Howard Jackson, head of education and founder of HCSS Education, said: “With increasing costs, uncertainties over future funding and the ever-present pressure on school leaders to deliver high standards all having a significant effect on the education sector, we wanted to gain a deeper understanding of the financial issues facing schools and academies.


“Based on the findings of our study, we can see just how difficult balancing the budget has become. It is clearly a major concern to those responsible for school spending as the sector is struggling to cope with available funding and rising costs such as teacher pay and pensions.


“Robust budget forecasting and planning is therefore key. Fortunately there are a number of financial management tools available that have been specifically designed for the education sector to help school leaders effectively forecast and manage their budgets.”


For more information, please visit http://www.hcsseducation.co.uk/blog/balancing-books


Kaspersky Lab Races To Sign Up For The Digital Kids Show

Kaspersky Lab is gearing up for the inaugural Digital Kids Show taking place on 29 and 30 October 2016 at EventCity in Manchester.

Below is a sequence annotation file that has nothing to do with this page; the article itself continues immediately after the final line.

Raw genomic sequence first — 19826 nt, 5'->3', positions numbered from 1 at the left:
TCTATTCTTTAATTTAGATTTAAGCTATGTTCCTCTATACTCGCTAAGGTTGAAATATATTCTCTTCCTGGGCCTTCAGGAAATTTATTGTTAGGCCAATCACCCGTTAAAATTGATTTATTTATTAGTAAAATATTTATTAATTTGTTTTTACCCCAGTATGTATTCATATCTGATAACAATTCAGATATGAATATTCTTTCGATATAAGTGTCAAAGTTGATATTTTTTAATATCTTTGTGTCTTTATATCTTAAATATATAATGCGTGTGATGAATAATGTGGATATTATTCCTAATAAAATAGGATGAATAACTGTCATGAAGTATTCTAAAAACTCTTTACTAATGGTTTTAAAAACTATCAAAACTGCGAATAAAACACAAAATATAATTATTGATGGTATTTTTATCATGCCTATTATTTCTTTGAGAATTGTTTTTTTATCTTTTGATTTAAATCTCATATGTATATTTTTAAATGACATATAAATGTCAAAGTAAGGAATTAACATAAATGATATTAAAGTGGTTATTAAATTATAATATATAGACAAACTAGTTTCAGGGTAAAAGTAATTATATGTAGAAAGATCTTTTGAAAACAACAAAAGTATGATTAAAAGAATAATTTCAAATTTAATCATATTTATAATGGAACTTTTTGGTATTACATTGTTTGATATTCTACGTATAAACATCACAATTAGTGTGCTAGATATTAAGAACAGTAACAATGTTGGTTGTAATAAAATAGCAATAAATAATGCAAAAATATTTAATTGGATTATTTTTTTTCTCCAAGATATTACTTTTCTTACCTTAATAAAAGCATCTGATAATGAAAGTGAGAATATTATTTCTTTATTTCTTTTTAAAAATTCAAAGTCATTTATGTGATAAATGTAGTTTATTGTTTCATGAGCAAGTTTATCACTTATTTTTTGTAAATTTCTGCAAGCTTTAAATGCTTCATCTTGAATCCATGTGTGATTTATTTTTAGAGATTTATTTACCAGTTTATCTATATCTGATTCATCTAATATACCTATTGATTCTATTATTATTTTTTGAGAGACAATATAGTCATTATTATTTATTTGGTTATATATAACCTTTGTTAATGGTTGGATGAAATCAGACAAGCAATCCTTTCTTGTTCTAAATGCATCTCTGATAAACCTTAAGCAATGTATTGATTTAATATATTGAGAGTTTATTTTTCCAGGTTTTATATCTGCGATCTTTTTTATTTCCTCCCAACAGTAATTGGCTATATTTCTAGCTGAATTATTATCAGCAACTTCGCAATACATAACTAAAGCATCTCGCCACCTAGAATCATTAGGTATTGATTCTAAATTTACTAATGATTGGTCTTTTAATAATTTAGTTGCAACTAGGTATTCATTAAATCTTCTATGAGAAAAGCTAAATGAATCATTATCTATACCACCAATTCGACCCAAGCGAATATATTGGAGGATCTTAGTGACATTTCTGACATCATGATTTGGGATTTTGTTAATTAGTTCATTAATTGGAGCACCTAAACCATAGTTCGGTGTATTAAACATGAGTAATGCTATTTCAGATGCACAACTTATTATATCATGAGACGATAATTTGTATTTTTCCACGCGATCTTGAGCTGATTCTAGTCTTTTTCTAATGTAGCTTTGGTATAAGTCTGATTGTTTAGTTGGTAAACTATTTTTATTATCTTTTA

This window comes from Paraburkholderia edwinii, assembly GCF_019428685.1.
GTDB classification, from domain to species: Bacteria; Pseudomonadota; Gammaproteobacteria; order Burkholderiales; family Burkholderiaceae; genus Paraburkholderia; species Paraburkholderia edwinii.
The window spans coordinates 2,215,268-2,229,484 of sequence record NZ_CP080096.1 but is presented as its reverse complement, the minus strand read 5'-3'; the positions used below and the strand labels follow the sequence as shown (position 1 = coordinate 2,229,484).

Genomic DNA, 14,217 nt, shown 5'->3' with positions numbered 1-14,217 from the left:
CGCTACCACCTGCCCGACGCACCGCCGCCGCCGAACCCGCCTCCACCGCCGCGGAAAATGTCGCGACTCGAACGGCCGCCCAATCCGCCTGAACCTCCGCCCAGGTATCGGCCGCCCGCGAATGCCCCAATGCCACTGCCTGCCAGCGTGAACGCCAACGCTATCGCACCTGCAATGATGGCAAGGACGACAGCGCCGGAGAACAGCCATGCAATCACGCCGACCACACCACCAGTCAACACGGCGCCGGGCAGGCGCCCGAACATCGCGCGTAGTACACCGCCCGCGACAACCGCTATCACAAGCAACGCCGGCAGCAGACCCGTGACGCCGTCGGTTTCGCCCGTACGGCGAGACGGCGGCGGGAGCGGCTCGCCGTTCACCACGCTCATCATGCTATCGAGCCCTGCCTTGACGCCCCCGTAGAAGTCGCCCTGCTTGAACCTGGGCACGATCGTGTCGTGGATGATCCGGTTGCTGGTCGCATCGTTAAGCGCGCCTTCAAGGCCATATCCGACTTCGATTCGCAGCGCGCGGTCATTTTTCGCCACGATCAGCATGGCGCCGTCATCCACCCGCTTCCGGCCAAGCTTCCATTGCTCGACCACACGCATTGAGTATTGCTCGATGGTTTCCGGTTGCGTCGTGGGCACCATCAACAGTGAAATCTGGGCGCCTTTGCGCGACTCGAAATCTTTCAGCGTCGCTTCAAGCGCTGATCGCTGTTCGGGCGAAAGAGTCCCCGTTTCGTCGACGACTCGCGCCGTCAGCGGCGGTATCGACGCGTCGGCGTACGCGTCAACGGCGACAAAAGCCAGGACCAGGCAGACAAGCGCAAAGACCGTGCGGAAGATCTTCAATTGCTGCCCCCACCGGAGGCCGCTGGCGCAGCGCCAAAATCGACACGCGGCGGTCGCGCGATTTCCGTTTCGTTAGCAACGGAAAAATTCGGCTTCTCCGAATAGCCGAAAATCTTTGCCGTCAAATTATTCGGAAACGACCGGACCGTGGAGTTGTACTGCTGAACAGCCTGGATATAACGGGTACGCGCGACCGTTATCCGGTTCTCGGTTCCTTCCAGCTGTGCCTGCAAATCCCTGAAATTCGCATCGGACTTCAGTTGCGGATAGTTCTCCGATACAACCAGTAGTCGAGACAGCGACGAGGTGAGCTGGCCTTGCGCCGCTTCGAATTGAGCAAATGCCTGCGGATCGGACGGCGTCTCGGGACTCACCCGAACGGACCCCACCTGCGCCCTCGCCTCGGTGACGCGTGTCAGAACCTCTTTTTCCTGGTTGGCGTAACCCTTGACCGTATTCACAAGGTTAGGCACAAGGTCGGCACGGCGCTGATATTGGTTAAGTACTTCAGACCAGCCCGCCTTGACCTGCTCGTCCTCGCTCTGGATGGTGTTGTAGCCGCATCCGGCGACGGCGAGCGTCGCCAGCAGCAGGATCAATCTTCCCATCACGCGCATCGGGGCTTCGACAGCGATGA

The Internet security provider Kaspersky Lab has signed up to host a get safe online zone, teaching children the fundamental skills behind online safety. They will also have a Ferrari F1 car simulator at its stand so visitors can get the feel of driving Sebastian Vettel’s F1 car.


David Mole Head of Retail for Kaspersky Lab adds: “As a company that prides itself on protecting families and businesses during their online pursuits, we are thrilled to be involved with the Digital Kids Show. Our get safe online area will offer parents and children practical tips on embracing the online world and keeping our children safe with the threats we face in the modern day.”